A pilot is a sample episode shown to a potential sponsor or aired on a network to test audience response. Here are three worthy TV shows that didn’t make it past the “pilot” stage, plus pilots for a TV sitcom and detective show that did.
The Jane Powell Show
(1961) 32 min. -- Pilot for an unsold Four Star TV series starring the great Jane Powell in a situation comedy about a big-city actress-singer who marries a math professor (Russell Johnson, the Professor on “Gilligan’s Island”) and tries to fit into his professional life at small town Redwood College. Directed by Rod Amateau.
(1963) 25 min. -- Unsold, unaired and lost but funny pilot about a lovable army K-9 Corp mutt who tangles with a cat and a lion loose on an army base. Veteran character comic Sig Ruman steals the show as a lion tamer who gives Guy Marks the wrong lion to scare Munroe into not chasing cats. Cast includes veteran TV faces Guy Marks, Jan Stine, Joan Freeman and James Flavin, who discuss making the pilot in a segment at the end to impress a potential sponsor into buying the series. Alas, no one picked it up and this is our only look at the pooch named Munroe.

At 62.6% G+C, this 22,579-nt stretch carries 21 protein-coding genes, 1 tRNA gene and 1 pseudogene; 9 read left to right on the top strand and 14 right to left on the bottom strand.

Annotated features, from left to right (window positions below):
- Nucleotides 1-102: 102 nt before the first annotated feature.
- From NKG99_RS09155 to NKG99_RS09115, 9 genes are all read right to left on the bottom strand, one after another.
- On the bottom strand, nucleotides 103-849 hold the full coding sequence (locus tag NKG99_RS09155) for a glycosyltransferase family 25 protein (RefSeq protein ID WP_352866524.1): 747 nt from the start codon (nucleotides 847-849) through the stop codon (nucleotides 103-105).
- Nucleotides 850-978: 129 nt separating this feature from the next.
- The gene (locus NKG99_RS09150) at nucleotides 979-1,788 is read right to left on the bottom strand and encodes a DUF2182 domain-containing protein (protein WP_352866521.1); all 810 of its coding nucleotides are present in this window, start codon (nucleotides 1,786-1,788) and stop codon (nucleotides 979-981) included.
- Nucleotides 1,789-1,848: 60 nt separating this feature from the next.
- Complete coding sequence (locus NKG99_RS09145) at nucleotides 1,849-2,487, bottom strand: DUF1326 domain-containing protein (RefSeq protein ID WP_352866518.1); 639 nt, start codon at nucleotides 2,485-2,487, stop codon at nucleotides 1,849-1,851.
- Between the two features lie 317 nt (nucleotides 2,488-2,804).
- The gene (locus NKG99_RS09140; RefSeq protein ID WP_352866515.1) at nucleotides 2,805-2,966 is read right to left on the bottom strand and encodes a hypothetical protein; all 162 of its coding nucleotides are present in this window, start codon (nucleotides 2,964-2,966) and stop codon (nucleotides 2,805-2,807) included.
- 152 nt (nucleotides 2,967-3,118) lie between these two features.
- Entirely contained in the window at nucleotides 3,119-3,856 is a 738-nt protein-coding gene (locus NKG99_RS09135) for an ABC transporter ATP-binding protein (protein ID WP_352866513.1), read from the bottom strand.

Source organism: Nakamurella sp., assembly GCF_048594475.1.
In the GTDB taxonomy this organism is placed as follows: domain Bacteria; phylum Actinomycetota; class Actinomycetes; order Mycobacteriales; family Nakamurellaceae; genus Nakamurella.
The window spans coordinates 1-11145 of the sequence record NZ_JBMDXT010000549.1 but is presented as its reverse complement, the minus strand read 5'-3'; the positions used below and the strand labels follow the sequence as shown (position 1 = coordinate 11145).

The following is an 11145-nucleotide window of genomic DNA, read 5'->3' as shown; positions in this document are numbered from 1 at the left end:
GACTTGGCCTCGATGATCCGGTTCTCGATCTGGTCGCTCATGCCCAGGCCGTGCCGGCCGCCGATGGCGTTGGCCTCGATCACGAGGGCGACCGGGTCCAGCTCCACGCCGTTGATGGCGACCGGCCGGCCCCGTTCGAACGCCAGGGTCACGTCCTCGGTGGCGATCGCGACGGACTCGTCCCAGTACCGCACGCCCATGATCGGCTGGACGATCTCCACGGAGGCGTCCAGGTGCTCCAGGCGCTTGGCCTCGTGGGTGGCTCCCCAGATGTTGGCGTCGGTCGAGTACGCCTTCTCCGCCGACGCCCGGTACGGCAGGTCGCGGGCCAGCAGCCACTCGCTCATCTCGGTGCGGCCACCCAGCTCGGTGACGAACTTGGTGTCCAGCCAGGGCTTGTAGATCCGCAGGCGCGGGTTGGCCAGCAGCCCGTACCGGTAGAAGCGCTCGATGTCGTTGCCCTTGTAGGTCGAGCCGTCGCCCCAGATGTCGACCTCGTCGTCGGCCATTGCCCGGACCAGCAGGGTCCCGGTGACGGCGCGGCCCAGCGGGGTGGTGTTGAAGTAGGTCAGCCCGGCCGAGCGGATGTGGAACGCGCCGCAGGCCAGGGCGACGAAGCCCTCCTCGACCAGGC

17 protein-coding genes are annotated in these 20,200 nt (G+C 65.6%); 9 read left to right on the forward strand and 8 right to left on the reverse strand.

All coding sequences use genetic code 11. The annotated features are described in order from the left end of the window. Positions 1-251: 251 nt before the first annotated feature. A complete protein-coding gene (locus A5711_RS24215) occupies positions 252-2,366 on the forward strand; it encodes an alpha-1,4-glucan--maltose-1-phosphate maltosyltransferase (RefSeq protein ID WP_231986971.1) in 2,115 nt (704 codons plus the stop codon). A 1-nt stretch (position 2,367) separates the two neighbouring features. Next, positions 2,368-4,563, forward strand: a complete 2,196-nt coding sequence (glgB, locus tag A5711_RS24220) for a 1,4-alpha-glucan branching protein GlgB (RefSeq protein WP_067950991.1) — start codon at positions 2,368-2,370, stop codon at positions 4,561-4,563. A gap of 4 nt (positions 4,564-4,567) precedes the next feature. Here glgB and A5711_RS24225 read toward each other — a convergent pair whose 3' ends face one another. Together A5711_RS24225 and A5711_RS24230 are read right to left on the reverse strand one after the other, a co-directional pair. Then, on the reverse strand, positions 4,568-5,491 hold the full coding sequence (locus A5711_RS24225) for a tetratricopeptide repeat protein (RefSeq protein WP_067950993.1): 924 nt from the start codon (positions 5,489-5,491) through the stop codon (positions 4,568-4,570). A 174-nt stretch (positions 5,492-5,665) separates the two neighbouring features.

(1960) 30 min. -- Pilot about married actors (Leon Ames and Fay Baker) and their clever teenage daughter (Margaret O’Brien) who move from Manhattan to suburban Connecticut and clash with their new neighbors. Filmed in 1958, this episode aired on 8/30/1960 during a CBS summer series called “The Comedy Spot” that ran unsold pilots. Produced by George Burns and directed by Rod Amateau, with original commercials. The show was not picked up, perhaps because it was too similar to the teenage comedy "Meet Corliss Archer" (1954) but not wacky enough for audiences that made "Dobie Gillis" a hit in 1959.
(1954) 29 min. -- Episode of "Four Star Playhouse" first shown on Feb. 25, 1954 stars Frank Lovejoy as a hard-hitting private eye. A beautiful woman (Audrey Totter) hires McGraw as her bodyguard when she claims that her gangster husband plans to kill her. Terrific script with clever plot twists. Although not intended as a pilot, the popular character turned up again the following year in an episode of "Stage 7," and finally spun off into the 1957-'58 series “Meet McGraw” (aka. Adventures of McGraw) with Lovejoy in the title role.
The Ed Wynn Show
(1958) 33 min. -- Amiable situation comedy starring beloved comedian Ed Wynn who had pioneered a TV variety show in 1949-50 years before this pilot. The plot concerns Ed boarding two young college women, which is against neighborhood ordinances. At the conclusion Ed addresses the home audience on a sound stage about his recent career moves as a serious actor and hopes for this series, which sadly only ran for 16 episodes.
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